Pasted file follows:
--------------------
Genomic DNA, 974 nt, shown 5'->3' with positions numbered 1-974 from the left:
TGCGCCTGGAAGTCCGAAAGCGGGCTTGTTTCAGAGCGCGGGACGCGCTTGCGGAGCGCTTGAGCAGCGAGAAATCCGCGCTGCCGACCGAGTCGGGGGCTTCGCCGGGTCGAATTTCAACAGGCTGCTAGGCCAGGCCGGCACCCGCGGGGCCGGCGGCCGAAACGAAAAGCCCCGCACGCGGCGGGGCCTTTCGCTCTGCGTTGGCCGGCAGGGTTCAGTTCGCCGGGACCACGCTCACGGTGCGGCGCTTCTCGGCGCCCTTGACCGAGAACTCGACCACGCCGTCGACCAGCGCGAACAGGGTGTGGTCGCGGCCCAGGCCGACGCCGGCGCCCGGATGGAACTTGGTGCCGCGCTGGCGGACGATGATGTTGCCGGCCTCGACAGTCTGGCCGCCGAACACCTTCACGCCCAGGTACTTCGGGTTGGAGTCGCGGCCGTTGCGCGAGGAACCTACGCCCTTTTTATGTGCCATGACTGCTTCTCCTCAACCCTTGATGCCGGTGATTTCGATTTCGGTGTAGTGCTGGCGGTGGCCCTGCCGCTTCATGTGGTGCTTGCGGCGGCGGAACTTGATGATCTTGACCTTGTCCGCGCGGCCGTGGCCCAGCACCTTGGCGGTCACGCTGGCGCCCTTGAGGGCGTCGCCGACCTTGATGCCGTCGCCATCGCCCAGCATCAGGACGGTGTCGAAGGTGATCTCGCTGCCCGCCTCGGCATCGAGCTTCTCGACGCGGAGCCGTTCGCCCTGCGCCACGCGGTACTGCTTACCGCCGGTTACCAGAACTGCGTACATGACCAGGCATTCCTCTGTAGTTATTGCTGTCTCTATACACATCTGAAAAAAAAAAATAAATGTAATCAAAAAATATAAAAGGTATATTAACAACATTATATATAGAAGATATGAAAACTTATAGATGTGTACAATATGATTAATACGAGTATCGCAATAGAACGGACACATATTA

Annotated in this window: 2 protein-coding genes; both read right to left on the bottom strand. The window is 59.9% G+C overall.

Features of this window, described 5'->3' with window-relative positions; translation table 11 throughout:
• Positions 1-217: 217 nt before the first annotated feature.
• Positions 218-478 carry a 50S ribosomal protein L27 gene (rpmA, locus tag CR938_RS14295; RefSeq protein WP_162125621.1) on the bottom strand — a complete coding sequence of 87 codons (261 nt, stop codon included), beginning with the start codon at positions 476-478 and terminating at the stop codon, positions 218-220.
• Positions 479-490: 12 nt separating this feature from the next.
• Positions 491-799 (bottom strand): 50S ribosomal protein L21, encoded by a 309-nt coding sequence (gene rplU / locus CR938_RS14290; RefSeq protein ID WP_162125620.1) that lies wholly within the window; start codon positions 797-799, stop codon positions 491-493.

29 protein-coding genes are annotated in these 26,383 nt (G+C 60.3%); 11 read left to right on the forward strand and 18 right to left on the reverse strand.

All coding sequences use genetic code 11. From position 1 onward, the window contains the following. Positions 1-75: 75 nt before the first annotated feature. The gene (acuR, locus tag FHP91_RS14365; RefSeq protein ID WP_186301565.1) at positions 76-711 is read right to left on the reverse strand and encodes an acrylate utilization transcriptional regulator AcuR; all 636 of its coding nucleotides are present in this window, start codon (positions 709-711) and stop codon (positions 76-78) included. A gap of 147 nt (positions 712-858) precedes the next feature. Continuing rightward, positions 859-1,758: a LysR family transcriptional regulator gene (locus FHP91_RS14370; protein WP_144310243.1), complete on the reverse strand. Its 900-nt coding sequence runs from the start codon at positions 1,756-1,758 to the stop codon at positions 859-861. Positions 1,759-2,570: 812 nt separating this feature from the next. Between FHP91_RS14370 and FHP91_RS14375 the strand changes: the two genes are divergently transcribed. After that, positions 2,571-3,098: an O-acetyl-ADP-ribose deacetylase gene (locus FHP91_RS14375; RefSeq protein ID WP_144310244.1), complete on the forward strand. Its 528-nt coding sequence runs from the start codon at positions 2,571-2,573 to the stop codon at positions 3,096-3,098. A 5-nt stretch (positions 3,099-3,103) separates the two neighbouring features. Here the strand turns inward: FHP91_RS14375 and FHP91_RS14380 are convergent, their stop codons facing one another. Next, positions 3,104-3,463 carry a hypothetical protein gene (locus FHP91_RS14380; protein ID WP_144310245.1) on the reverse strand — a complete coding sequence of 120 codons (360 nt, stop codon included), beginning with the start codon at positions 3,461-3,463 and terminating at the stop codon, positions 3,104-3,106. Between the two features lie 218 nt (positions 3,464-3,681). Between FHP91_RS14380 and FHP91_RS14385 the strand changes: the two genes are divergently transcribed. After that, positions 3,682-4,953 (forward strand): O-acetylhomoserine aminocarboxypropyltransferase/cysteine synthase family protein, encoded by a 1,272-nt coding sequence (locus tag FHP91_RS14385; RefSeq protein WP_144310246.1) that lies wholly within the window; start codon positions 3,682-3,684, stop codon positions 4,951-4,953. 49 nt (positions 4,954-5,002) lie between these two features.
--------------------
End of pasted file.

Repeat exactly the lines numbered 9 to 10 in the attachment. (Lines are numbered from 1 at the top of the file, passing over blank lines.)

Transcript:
29 protein-coding genes are annotated in these 26,383 nt (G+C 60.3%); 11 read left to right on the forward strand and 18 right to left on the reverse strand.

All coding sequences use genetic code 11. From position 1 onward, the window contains the following. Positions 1-75: 75 nt before the first annotated feature. The gene (acuR, locus tag FHP91_RS14365; RefSeq protein ID WP_186301565.1) at positions 76-711 is read right to left on the reverse strand and encodes an acrylate utilization transcriptional regulator AcuR; all 636 of its coding nucleotides are present in this window, start codon (positions 709-711) and stop codon (positions 76-78) included. A gap of 147 nt (positions 712-858) precedes the next feature. Continuing rightward, positions 859-1,758: a LysR family transcriptional regulator gene (locus FHP91_RS14370; protein WP_144310243.1), complete on the reverse strand. Its 900-nt coding sequence runs from the start codon at positions 1,756-1,758 to the stop codon at positions 859-861. Positions 1,759-2,570: 812 nt separating this feature from the next. Between FHP91_RS14370 and FHP91_RS14375 the strand changes: the two genes are divergently transcribed. After that, positions 2,571-3,098: an O-acetyl-ADP-ribose deacetylase gene (locus FHP91_RS14375; RefSeq protein ID WP_144310244.1), complete on the forward strand. Its 528-nt coding sequence runs from the start codon at positions 2,571-2,573 to the stop codon at positions 3,096-3,098. A 5-nt stretch (positions 3,099-3,103) separates the two neighbouring features. Here the strand turns inward: FHP91_RS14375 and FHP91_RS14380 are convergent, their stop codons facing one another. Next, positions 3,104-3,463 carry a hypothetical protein gene (locus FHP91_RS14380; protein ID WP_144310245.1) on the reverse strand — a complete coding sequence of 120 codons (360 nt, stop codon included), beginning with the start codon at positions 3,461-3,463 and terminating at the stop codon, positions 3,104-3,106. Between the two features lie 218 nt (positions 3,464-3,681). Between FHP91_RS14380 and FHP91_RS14385 the strand changes: the two genes are divergently transcribed. After that, positions 3,682-4,953 (forward strand): O-acetylhomoserine aminocarboxypropyltransferase/cysteine synthase family protein, encoded by a 1,272-nt coding sequence (locus tag FHP91_RS14385; RefSeq protein WP_144310246.1) that lies wholly within the window; start codon positions 3,682-3,684, stop codon positions 4,951-4,953. 49 nt (positions 4,954-5,002) lie between these two features.